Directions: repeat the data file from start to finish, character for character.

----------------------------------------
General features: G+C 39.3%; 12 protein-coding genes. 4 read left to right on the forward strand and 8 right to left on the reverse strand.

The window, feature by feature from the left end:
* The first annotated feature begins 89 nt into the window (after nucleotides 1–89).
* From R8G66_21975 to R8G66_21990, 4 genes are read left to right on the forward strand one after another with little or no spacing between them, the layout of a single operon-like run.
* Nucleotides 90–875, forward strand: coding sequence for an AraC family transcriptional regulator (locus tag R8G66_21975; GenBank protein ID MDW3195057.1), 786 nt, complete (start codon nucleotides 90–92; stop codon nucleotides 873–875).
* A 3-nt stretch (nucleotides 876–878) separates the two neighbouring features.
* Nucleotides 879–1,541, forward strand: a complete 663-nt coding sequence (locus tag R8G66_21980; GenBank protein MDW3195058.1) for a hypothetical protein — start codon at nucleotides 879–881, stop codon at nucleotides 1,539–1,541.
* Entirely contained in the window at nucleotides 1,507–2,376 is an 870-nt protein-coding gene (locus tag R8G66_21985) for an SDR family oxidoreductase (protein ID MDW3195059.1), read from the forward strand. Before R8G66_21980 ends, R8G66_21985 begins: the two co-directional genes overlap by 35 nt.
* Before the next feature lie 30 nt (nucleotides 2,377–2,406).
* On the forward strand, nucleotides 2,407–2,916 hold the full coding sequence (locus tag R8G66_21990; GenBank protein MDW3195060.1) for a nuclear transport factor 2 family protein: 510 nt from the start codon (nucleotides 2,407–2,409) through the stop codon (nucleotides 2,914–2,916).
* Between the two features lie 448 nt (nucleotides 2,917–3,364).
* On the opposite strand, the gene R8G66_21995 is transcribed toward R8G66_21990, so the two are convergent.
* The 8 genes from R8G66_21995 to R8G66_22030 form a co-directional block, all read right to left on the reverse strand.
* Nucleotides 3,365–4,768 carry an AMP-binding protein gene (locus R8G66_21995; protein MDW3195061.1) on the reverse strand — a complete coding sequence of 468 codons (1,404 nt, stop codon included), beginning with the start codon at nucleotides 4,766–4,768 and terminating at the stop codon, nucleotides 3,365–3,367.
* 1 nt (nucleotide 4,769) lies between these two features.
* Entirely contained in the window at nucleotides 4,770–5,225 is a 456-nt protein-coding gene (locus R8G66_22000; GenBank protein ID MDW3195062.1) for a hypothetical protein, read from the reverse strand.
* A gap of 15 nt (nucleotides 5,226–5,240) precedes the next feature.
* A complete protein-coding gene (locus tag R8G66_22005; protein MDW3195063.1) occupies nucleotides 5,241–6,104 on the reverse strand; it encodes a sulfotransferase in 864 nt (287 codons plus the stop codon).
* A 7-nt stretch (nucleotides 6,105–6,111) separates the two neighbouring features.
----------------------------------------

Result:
General features: G+C 39.3%; 12 protein-coding genes. 4 read left to right on the forward strand and 8 right to left on the reverse strand.

The window, feature by feature from the left end:
* The first annotated feature begins 89 nt into the window (after nucleotides 1–89).
* From R8G66_21975 to R8G66_21990, 4 genes are read left to right on the forward strand one after another with little or no spacing between them, the layout of a single operon-like run.
* Nucleotides 90–875, forward strand: coding sequence for an AraC family transcriptional regulator (locus tag R8G66_21975; GenBank protein ID MDW3195057.1), 786 nt, complete (start codon nucleotides 90–92; stop codon nucleotides 873–875).
* A 3-nt stretch (nucleotides 876–878) separates the two neighbouring features.
* Nucleotides 879–1,541, forward strand: a complete 663-nt coding sequence (locus tag R8G66_21980; GenBank protein MDW3195058.1) for a hypothetical protein — start codon at nucleotides 879–881, stop codon at nucleotides 1,539–1,541.
* Entirely contained in the window at nucleotides 1,507–2,376 is an 870-nt protein-coding gene (locus tag R8G66_21985) for an SDR family oxidoreductase (protein ID MDW3195059.1), read from the forward strand. Before R8G66_21980 ends, R8G66_21985 begins: the two co-directional genes overlap by 35 nt.
* Before the next feature lie 30 nt (nucleotides 2,377–2,406).
* On the forward strand, nucleotides 2,407–2,916 hold the full coding sequence (locus tag R8G66_21990; GenBank protein MDW3195060.1) for a nuclear transport factor 2 family protein: 510 nt from the start codon (nucleotides 2,407–2,409) through the stop codon (nucleotides 2,914–2,916).
* Between the two features lie 448 nt (nucleotides 2,917–3,364).
* On the opposite strand, the gene R8G66_21995 is transcribed toward R8G66_21990, so the two are convergent.
* The 8 genes from R8G66_21995 to R8G66_22030 form a co-directional block, all read right to left on the reverse strand.
* Nucleotides 3,365–4,768 carry an AMP-binding protein gene (locus R8G66_21995; protein MDW3195061.1) on the reverse strand — a complete coding sequence of 468 codons (1,404 nt, stop codon included), beginning with the start codon at nucleotides 4,766–4,768 and terminating at the stop codon, nucleotides 3,365–3,367.
* 1 nt (nucleotide 4,769) lies between these two features.
* Entirely contained in the window at nucleotides 4,770–5,225 is a 456-nt protein-coding gene (locus R8G66_22000; GenBank protein ID MDW3195062.1) for a hypothetical protein, read from the reverse strand.
* A gap of 15 nt (nucleotides 5,226–5,240) precedes the next feature.
* A complete protein-coding gene (locus tag R8G66_22005; protein MDW3195063.1) occupies nucleotides 5,241–6,104 on the reverse strand; it encodes a sulfotransferase in 864 nt (287 codons plus the stop codon).
* A 7-nt stretch (nucleotides 6,105–6,111) separates the two neighbouring features.